Focus on Nature: Nature takes the summer heat in stride

The heat that hit us over the past few weeks kept us indoors, out of the sweltering 80 and 90 degree weather. If it wasn’t the temperature that knocked us out, it was the humidity. Yet there was always some activity going on around our place — like today, when we looked into the little pond under our picture window and the three frogs that wintered over there jumped out to sit on the rocks and enjoy the humid day.

They’ve doubled in size since they emerged from the bottom of our little garden pond, which was covered over for the winter. We’ve never seen them catch anything, although they are under constant observation. You’d think one of us would have seen them snatch a fly or bug with their sticky, rubber-band tongues. Not to be left out as survivors of the winter, our two big goldfish also made it through and are lazily nibbling algae around the edge of the pond. Their big job, of course, is to eat mosquito larvae.

We have woodlands around our home so, of course, it goes without saying we have deer almost every day. However, we did miss them for a while recently and then realized why. Our daughter and her grandchildren were walking through the woods and they spotted a fawn curled up at the base of a tree, not blinking an eye. Here was the reason we had not seen any deer around for a while: They were evidently busy with the newborns.

Yesterday we saw two of these new fawns frolicking in joyful play in the yard, stopping only to try to nurse when the mother approached. Evidently this wasn’t the time for feeding, as she led them off into the woods. Today, three spotted fawns were having a drink at our fish pond down the driveway.

Not only have we seen the young deer around but a number of our resident birds have brought their young to our feeders. First to arrive were the chickadees. The young were so unafraid they would sit on the table or on our knees or arms, calling all the time to be fed. As the parents approached with food the young trembled with excitement. Then the titmice family followed, along with the cardinals and sparrows.

When they first arrived, the young sparrows were so noisy calling to be fed that they arrived they caught our attention and Barbara tried to photograph them. As they lined up on a tree limb they were facing the wrong way and all she was able to get was their four little butts. It reminded me of years ago when I was photographing a family of nuthatches. The young all decided to make their way out on a limb and wait to be served. Slowly, one at a time, they slipped off. It was fun to watch and I caught it on film as you can see.

And finally, the biggest of all, the crow family arrived and took over the back yard. We watched as a young crow walked up and took a taste of a five-inch mushroom, which wasn’t to its liking. They walked around under the bird feeders picking up leftovers and chasing any squirrels that believed they were there first.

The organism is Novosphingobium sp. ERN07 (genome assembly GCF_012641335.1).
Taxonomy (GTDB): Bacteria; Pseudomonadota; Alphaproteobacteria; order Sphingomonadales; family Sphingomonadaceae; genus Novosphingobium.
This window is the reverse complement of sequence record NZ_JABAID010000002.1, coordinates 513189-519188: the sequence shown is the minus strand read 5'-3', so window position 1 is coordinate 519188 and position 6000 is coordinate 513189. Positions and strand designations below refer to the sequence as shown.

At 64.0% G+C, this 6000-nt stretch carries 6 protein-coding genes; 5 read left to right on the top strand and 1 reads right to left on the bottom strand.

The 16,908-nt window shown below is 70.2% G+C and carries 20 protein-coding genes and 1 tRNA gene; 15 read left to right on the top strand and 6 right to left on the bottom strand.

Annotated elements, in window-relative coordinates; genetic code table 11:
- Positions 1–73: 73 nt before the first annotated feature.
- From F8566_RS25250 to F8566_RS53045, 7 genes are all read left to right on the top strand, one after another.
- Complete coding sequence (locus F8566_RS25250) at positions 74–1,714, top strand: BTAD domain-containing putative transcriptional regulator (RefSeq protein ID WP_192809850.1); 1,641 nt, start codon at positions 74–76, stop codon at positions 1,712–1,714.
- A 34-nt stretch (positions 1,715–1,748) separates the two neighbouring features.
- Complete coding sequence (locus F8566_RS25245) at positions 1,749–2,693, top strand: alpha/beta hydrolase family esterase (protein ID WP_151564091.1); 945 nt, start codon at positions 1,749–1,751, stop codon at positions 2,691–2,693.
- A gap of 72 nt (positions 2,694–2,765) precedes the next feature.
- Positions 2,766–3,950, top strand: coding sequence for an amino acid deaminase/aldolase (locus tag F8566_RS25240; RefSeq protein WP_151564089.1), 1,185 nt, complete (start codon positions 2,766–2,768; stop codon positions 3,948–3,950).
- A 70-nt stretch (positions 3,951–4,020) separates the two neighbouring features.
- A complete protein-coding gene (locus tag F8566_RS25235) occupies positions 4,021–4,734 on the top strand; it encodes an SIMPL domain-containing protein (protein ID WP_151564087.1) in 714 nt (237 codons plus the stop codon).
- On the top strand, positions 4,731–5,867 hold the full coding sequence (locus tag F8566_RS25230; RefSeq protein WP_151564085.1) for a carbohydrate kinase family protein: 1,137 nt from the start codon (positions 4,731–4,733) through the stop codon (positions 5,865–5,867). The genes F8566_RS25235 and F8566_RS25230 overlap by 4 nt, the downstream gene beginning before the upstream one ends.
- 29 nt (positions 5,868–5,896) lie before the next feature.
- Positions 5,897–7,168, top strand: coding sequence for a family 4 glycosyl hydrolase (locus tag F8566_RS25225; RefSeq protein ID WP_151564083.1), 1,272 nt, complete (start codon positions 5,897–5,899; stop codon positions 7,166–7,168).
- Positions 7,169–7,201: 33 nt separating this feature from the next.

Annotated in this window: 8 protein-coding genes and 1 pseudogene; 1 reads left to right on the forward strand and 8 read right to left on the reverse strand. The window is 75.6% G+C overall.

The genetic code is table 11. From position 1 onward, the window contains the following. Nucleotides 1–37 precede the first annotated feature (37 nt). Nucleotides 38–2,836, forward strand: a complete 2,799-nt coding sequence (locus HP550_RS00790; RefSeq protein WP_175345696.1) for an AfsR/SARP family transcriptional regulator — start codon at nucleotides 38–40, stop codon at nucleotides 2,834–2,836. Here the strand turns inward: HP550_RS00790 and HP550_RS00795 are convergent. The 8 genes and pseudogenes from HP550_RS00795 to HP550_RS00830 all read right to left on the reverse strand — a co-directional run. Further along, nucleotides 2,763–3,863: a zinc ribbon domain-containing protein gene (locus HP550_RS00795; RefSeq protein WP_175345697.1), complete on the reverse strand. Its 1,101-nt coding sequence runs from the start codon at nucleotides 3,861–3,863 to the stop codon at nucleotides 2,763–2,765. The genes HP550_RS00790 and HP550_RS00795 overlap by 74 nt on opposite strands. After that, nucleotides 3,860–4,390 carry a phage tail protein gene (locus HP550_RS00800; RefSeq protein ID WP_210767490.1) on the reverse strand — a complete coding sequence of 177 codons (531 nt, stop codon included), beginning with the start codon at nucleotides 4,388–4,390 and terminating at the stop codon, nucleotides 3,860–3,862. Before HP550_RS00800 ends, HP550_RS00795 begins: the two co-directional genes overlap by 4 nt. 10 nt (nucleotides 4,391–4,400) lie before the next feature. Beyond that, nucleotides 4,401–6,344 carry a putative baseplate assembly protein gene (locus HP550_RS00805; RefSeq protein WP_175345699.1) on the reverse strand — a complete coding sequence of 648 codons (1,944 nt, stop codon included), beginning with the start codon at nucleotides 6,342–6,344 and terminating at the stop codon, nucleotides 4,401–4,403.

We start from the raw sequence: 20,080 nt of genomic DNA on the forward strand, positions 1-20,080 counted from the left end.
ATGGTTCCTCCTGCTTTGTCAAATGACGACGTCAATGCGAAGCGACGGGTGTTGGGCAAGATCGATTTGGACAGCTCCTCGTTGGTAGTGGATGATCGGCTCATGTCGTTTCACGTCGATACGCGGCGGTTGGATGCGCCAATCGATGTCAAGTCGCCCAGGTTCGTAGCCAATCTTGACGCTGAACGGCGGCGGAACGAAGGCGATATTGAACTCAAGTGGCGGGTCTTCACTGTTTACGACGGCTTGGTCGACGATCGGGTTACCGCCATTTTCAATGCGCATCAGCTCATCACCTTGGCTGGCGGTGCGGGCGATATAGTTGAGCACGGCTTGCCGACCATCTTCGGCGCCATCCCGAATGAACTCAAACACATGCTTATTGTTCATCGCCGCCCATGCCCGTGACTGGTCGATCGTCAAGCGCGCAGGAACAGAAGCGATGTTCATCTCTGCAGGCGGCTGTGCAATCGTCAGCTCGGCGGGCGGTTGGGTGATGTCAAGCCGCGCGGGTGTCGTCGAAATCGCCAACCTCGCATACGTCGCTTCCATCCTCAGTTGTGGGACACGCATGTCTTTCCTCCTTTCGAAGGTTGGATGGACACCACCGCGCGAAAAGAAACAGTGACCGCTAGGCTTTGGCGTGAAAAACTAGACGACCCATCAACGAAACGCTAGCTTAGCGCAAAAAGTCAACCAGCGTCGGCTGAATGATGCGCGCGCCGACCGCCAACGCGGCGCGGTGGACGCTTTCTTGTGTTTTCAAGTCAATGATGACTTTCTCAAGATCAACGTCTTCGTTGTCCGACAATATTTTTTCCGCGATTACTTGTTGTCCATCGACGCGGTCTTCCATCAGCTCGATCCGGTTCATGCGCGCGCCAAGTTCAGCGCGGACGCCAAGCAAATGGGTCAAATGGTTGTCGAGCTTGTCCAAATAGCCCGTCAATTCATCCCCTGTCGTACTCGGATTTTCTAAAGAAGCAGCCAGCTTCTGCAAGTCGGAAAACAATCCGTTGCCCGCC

In the high heat and humidity you could see these large crows cooling off with their bills partly opened. Birds, like dogs, open their mouth to cool off in hot weather. We’ve seen the lawn ripped up where moss was growing and believe the crows are turning it over to find bugs and insects to feed the young or teach them how to find food for themselves.

At the end of the day — as we watched for the deer to return across the lawn, the bats to come out for their evening insect meal, and the fireflies all over the place lighting up the yard — we noticed something going up the ramp just alongside the pond. Looking closer, we could see it was Mr. Raccoon. He also checked out the feeder fallout and then was off across the lawn to see what he could find in the garden. A baby rabbit has been enjoying the new lettuce leaves in the garden and runs completely across the lawn occasionally as if something were hot on its heels.

We ate lunch outside one nice day outside and, to our surprise, we spotted perhaps this same raccoon climbing up a tall cherry tree along the pasture fence. We could hardly believe our eyes and were curious what it was doing. After a while Barbara walked across the lawn and watched as this raccoon, 30 feet up in the tree, stood on its hind legs and reached for a small limb, pulling it down as it picked off the cherries, ate them and dropped the pits. As Barbara stood there trying to get a picture of this through all the leaves, pits were dropping all around her. That was a new one for us.

So it seems all is well with the creatures of the wild during this humid hot spell, for they are all busy with their everyday survival activities.